September 7, 2007
MCC CEO Expresses Serious Concern Regarding the Funding Level in the FY 2008 Senate Appropriations State-Foreign Operations Bill
Washington, D.C.The Senate last night passed the Fiscal Year 2008 State-Foreign Operations Appropriations bill providing only $1.2 billion for the Millennium Challenge Corporation, an innovative foreign aid program that targets grant assistance to countries that reinforces good governance, promotes economic freedom, and investments in people.
I am concerned by the Senate bills allocation of $1.2 billion for the MCC. The Senate mark is $600 million less than the House level of $1.8 billion and a substantial cut from current levels as well as less than half the Presidents request of $3 billion, said Ambassador John Danilovich, MCC’s CEO. Congress established MCC to represent an innovative, common sense approach to development assistance focused on providing incentives for countries to implement the reforms necessary for aid dollars to be used effectively.
MCC is fulfilling Congress mandate to reduce poverty and provide incentives for countries to enact major political and economic reforms. Countries are responding to this incentive, but the Senates allocation undermines the MCC model and conveys a detrimental message to countries seeking a partnership with the United States, Danilovich stated. Moreover, the Senate approved amount will deny MCA Compacts to countries that have already developed results-oriented proposals which will lift millions of people out of poverty and it will dampen efforts of other countries making the difficult reforms in order to be accepted into the program. Cuts in MCC funding undermines US support to poor countries making the most determined efforts to improve the quality of life for their people.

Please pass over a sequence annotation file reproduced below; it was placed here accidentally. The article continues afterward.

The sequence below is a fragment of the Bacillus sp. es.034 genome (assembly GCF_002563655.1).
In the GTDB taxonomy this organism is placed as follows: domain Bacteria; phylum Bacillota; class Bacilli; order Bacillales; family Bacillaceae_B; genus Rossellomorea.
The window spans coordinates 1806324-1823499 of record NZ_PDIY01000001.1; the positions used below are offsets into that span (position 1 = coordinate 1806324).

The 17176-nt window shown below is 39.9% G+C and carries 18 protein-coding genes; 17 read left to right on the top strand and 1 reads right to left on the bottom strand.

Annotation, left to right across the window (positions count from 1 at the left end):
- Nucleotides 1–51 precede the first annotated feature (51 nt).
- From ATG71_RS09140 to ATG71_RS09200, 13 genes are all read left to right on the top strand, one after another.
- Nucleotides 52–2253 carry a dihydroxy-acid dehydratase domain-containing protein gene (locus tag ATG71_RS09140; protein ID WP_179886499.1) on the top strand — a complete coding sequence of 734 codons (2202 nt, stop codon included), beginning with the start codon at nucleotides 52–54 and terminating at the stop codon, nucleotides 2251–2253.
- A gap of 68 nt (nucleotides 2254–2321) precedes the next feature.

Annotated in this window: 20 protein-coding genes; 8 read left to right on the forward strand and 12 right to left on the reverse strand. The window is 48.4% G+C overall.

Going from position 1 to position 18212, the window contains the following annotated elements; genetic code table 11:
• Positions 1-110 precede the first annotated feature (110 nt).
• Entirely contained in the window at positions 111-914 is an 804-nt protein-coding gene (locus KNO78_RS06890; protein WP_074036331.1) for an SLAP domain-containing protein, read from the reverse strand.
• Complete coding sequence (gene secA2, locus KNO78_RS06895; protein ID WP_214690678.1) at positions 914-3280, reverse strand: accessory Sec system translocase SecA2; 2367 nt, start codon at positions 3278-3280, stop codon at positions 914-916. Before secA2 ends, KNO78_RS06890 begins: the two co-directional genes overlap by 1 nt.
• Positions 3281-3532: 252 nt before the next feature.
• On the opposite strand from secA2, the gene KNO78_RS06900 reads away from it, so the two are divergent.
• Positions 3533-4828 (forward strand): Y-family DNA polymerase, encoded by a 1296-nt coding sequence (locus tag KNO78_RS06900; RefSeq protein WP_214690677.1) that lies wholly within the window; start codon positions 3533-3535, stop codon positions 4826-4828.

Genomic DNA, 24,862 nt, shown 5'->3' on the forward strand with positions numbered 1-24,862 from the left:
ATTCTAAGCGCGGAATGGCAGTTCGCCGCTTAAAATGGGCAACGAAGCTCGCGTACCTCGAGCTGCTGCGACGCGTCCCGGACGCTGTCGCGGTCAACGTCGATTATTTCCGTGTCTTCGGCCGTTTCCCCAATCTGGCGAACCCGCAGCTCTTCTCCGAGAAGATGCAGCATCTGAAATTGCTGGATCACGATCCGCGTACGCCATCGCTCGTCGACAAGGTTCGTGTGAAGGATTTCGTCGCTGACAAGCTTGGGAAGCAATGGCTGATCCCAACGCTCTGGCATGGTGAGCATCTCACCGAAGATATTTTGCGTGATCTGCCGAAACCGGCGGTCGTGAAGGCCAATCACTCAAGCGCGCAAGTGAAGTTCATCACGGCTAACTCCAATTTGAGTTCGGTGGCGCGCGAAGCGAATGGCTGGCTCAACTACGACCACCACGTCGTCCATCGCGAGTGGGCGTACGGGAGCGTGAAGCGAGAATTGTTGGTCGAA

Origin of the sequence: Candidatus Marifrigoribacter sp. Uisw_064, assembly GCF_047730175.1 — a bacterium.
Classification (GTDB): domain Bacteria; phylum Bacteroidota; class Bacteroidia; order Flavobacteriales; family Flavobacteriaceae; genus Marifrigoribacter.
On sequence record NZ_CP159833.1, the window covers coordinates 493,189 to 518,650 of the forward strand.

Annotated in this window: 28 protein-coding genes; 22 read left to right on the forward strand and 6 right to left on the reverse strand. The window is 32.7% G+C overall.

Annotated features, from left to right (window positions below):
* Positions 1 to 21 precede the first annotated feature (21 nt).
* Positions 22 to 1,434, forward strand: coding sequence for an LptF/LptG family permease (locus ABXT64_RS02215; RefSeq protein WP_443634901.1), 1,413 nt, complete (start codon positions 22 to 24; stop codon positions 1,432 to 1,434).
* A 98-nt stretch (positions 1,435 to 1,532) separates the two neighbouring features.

Since its inception in 2004, MCC has signed poverty reduction grants with 14 countries totaling over $4.5 billion. Most recently, MCC signed a five-year, $697.5 million grant with Morocco that aims to reduce poverty by creating jobs and improving the productivity of Moroccan workers. MCC assistance is also being used to help countries improve access to potable water, mitigate the devastating effects of poor maternal health, HIV/AIDS, tuberculosis and other diseases, build schools, and improve roads and agricultural productivity.
Ambassador Danilovich added, Providing MCC adequate funding promotes the interest of the United States and the American people by rewarding countries that have a demonstrated commitment to good governance. MCCs work directly promotes security and stability around the world by creating opportunities for the worlds developing countries to participate in the global economy.
The FY 2008 State-Foreign Operations bill will now go to a conference of the House and Senate appropriators.
We hope to work with appropriators in conference to continue our results-focused approach to development assistance, Danilovich said. We believe that MCC programs epitomize the best aspirations of Congress and the American people to ensure that our generosity is matched by tangible results in our partner countries.
Millennium Challenge Corporation (MCC), a United States government corporation designed to work with some of the poorest countries in the world, is based on the principle that aid is most effective when it reinforces good governance, economic freedom, and investments in people that promote economic growth and elimination of extreme poverty.